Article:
Industry ambassadors enter Pit & Quarry Hall of Fame
The induction of Robert G. Bartlett (National Stone Association), Paul Detwiler Jr. (New Enterprise Stone & Lime Co.), Kim Snyder (Eastern Industries) and Mark Towe (Oldcastle Inc.) took place at the Encore Las Vegas ahead of ConExpo-Con/Agg 2017.
The members of the 2017 class join 20 other industry leaders who were previously enshrined in the Pit & Quarry Hall of Fame.
Representing Bartlett at the ceremony were his son, Wes Bartlett, daughter-in-law Tricia Bartlett and grandson Jonathan Bartlett. Wes and Jonathan delivered acceptance remarks on behalf of the beloved former president of the National Stone Association (NSA), who died early last year. Bartlett served NSA from 1986 to 1997.
“I’m honored on behalf of my dad,” Wes says. “[Robert Bartlett] was very passionate about this industry. He would love to see all of you take it to the next level and continue on with his legacy.”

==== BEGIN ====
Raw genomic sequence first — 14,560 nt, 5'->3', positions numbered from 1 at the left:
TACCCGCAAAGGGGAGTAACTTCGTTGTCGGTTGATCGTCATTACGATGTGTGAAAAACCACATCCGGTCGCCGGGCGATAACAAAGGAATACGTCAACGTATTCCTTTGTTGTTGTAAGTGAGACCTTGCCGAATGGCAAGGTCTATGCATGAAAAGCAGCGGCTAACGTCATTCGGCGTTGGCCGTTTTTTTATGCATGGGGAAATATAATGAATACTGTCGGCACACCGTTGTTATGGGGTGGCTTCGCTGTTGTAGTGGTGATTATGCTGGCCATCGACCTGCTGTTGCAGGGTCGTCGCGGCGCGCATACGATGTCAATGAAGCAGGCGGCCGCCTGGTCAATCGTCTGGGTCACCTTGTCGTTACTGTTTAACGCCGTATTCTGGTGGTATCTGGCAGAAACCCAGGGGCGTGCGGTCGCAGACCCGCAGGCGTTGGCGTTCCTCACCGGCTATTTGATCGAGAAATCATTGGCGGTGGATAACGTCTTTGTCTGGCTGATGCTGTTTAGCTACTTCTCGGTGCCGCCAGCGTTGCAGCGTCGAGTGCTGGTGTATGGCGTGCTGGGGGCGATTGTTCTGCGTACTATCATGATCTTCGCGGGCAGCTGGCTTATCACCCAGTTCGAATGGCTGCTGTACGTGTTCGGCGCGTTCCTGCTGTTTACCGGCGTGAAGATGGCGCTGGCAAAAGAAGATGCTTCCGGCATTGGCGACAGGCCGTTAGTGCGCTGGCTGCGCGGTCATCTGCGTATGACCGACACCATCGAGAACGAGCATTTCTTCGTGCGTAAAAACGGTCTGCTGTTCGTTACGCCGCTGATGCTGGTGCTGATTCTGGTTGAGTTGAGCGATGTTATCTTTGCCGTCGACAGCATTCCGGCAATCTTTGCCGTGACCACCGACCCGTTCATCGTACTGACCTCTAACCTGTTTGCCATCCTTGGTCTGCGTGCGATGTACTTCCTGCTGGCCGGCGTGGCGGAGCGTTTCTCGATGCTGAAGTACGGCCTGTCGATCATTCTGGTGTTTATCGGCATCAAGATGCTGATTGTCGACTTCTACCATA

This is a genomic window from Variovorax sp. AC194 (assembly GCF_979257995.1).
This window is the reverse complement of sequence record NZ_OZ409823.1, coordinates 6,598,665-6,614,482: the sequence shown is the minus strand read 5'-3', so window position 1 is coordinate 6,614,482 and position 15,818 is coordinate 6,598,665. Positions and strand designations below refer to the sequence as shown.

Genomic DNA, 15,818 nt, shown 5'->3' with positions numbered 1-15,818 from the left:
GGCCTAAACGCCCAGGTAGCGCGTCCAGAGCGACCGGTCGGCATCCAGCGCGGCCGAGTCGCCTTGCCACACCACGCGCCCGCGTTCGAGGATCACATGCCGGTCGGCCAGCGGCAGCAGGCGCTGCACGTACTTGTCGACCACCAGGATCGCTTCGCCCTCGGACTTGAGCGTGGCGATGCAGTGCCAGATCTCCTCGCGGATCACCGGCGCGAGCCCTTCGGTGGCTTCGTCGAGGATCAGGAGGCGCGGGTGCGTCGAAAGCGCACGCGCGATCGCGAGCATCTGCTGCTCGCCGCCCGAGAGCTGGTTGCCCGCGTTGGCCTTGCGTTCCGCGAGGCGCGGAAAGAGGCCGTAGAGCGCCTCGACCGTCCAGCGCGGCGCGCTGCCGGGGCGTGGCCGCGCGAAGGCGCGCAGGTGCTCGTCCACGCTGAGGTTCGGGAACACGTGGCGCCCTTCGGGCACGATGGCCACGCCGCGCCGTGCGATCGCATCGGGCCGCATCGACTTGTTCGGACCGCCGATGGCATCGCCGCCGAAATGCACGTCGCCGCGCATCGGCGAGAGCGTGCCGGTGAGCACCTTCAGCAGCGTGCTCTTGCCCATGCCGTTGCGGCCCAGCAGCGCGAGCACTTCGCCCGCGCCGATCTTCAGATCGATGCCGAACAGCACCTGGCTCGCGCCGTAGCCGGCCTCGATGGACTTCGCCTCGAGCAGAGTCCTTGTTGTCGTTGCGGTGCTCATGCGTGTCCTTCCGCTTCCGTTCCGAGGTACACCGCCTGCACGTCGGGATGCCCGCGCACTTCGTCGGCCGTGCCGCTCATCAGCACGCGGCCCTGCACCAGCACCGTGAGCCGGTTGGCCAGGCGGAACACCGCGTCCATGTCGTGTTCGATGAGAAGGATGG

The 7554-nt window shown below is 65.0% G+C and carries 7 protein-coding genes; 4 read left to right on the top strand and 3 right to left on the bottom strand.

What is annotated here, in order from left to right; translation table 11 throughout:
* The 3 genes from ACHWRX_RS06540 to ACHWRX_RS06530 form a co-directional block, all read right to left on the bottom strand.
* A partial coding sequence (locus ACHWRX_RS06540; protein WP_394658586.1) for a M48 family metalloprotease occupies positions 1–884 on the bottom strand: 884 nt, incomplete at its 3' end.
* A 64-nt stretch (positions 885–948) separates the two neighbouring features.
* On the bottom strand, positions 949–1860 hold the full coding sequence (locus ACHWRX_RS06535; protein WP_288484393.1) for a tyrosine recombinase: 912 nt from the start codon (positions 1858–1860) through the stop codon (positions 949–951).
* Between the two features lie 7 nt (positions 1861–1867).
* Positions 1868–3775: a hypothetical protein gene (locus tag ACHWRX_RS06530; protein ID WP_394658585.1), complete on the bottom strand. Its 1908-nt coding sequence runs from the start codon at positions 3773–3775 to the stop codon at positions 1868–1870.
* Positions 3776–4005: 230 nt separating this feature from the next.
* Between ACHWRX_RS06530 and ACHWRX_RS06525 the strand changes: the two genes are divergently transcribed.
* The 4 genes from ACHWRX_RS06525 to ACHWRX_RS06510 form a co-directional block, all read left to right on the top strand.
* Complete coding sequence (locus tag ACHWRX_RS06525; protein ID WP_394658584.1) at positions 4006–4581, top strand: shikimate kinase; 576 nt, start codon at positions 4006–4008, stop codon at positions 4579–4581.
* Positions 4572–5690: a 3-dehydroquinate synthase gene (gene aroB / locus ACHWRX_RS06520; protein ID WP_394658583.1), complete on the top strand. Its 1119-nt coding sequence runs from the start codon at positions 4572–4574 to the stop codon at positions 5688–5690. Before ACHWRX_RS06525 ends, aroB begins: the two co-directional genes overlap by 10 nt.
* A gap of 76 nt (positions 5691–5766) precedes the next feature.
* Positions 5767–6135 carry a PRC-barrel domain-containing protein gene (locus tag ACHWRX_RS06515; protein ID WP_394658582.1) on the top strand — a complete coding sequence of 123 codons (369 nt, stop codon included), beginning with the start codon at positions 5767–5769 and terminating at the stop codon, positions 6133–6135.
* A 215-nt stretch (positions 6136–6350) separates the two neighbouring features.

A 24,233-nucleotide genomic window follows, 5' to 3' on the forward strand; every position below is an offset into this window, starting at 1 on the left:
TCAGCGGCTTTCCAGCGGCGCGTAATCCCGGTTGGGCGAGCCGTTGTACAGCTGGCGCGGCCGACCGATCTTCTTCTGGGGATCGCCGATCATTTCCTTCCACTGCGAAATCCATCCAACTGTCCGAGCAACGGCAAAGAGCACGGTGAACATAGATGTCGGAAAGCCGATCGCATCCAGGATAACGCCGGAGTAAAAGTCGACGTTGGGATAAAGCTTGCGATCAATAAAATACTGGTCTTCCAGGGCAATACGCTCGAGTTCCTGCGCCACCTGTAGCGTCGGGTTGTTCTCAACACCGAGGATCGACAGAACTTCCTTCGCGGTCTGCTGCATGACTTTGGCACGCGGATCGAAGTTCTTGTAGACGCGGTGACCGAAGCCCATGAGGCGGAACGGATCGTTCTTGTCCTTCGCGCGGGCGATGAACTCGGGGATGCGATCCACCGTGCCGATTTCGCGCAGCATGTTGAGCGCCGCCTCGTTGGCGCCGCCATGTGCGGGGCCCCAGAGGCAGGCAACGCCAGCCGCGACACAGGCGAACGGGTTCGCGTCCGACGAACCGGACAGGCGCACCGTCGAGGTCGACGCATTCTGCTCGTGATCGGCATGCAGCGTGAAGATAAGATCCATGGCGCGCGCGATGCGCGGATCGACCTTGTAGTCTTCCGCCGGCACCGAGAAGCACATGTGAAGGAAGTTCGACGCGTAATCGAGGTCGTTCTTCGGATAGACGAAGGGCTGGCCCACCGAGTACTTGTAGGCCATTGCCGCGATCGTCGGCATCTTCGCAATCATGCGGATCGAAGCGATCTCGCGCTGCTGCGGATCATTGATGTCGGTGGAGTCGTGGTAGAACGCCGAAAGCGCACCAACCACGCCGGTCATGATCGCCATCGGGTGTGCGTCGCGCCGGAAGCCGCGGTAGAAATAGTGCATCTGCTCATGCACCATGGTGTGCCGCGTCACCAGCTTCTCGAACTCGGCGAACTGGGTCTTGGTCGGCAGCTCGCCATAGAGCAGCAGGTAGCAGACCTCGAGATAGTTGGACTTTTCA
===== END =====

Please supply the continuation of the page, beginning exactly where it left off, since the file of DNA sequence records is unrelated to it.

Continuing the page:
Detwiler joined his son, Paul Detwiler III, in the Hall of Fame, making the two the first father-and-son duo represented within it. Considered the ultimate quarry operator by his peers, Paul Jr. was instrumental in expanding his company into one of the top aggregate producers in the United States.
Snyder, who spent several years at New Enterprise following New Enterprise’s acquisition of Eastern Industries, enters the Hall of Fame following a 40-year career in the aggregate industry. Appreciated for a management style that created well-grounded and highly committed teams, Snyder was vital to the efforts that led to the successful merger of NSA and the National Aggregates Association (NAA) in 2000.
Towe, who also played a role in bringing NSA and NAA together, enters the Hall of Fame nearly two decades after he helped bring to life The Rocks Gallery at the Smithsonian Institution’s National Museum of Natural History in Washington, D.C. The gallery features an interactive exhibit that illustrates how rocks are vital to the everyday lives of the general public, emerging at a time when the public knew very little about the aggregate industry.